Los Angeles Times
By: E. Scott Reckard
August 16, 2012
Payday lenders, which for decades have made high-cost loans from storefronts in lower-income neighborhoods, have drawn plenty of fire from groups like the Center for Responsible Lending and the Pew Charitable Trusts.
California financial regulators chimed in this week with warnings about the industry's burgeoning online sector, saying many of these lenders operate without licenses and evade consumer-protection laws and regulations. Based out of state or even overseas, they can leave consumers little or no recourse when problems arise.
In an alert on its website, the California Department of Corporations said many payday lenders operating over the Internet fail to include an annual percentage rate figure in their ads. The APR, a standard measure of the true cost of a loan, is required by federal and state law.
Payday borrowers repay the loans out of their next paycheck -- or take out another payday loan if they can't afford to repay in full, rolling over the loan in what, according to consumer advocates, often becomes a debt trap.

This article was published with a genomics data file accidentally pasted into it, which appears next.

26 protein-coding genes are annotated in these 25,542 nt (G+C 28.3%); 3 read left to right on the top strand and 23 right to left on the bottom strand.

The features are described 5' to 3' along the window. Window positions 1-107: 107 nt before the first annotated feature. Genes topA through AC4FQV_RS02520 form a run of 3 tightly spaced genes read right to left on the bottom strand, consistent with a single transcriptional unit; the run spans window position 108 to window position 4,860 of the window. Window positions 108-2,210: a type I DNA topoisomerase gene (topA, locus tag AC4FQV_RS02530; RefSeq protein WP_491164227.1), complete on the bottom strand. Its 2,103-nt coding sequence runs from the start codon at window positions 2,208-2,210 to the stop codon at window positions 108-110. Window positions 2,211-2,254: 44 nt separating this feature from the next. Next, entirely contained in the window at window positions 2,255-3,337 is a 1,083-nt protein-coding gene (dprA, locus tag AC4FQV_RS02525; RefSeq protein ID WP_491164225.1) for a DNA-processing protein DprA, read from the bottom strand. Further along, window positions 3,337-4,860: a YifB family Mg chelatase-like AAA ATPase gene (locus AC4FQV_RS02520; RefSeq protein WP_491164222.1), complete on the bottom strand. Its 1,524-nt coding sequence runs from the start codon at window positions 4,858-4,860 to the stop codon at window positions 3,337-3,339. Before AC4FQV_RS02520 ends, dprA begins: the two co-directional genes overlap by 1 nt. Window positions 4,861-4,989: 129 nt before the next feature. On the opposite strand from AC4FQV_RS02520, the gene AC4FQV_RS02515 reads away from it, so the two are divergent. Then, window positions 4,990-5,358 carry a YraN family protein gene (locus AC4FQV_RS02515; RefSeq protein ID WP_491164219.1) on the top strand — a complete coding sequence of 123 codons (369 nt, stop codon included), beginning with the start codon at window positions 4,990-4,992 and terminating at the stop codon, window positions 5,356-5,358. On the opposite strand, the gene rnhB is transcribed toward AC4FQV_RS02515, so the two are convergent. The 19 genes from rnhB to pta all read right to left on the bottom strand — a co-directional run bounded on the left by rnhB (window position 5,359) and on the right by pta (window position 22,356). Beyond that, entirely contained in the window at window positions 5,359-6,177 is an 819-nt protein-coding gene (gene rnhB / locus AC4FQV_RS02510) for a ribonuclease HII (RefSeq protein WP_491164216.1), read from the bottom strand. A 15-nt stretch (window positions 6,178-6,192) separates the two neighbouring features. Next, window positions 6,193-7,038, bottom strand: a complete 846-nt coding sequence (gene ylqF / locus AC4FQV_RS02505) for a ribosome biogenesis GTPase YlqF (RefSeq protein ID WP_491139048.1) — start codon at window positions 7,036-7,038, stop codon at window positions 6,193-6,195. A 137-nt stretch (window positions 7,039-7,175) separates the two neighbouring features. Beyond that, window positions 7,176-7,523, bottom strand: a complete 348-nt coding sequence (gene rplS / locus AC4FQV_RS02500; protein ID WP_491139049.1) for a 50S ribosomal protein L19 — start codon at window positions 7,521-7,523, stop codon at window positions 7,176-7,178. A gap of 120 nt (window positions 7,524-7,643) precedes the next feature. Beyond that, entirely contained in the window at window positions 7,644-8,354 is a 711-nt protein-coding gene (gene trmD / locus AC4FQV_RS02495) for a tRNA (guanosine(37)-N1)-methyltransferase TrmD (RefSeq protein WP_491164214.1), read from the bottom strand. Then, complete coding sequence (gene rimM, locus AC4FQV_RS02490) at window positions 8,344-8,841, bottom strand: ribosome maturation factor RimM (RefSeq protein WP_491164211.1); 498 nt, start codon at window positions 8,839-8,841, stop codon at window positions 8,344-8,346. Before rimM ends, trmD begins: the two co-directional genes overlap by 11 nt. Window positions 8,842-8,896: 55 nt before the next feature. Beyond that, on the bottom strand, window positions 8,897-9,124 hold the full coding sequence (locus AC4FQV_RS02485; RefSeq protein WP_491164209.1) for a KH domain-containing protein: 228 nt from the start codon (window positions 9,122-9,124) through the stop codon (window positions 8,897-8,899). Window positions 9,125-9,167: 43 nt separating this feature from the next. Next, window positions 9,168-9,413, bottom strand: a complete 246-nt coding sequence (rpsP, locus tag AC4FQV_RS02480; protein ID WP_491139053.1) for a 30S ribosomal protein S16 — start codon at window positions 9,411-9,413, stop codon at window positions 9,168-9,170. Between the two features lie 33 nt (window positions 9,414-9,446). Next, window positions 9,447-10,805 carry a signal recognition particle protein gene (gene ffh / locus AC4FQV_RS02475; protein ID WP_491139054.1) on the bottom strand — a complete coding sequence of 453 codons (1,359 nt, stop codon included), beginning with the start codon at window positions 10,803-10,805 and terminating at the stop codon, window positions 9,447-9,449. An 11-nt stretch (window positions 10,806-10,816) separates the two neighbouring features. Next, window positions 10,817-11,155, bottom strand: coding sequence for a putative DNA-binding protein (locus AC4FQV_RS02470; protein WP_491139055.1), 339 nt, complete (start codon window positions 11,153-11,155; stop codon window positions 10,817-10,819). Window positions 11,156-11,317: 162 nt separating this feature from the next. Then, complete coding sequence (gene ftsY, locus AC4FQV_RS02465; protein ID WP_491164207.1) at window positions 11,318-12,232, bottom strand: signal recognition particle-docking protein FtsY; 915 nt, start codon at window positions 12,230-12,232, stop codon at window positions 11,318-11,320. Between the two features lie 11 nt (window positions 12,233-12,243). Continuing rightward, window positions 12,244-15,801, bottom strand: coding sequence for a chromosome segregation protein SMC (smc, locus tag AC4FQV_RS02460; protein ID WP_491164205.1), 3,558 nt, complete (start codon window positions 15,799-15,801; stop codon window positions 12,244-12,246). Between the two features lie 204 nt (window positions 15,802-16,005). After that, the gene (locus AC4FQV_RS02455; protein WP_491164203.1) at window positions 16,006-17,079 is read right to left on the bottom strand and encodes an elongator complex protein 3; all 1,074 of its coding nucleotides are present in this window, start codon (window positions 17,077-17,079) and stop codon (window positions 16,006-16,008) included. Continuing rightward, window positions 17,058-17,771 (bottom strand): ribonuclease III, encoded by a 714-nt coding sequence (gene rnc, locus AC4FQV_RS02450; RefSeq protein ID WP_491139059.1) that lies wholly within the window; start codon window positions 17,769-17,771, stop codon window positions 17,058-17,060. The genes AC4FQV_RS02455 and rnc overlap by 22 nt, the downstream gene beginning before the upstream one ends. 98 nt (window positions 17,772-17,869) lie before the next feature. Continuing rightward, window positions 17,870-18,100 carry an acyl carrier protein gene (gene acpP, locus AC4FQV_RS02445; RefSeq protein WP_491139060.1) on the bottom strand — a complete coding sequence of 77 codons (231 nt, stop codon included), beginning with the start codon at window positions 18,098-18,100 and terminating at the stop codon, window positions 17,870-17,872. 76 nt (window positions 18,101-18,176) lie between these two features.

California law limits a single payday loan to a maximum of $300 with interest of 15%. Someone who borrowed $200 for two weeks would owe $230 when their paycheck arrives. That works out to an annual percentage rate 13 times higher than the most expensive credit cards, the department noted.
Online payday lenders require borrowers to disclose personal data including bank account information. Some operators deposit money in the accounts before the consumers agree to the loans, then siphon money out of the bank for repayment, the regulators said.
In reaction, some consumers have closed their bank accounts, prompting aggressive lenders to take them to small-claims court.
The Department of Corporations has sanctioned nine online payday lenders for abuses in 2012 (see list below). It said consumers who wind up in court against one of these lenders should take a copy of the enforcement order with them to show the judge. Orders may be reviewed and printed at a department website.
The department also recommended that consumers make sure a lender is state-licensed before applying online for a payday loan. Information about licensing of financial institutions is available online.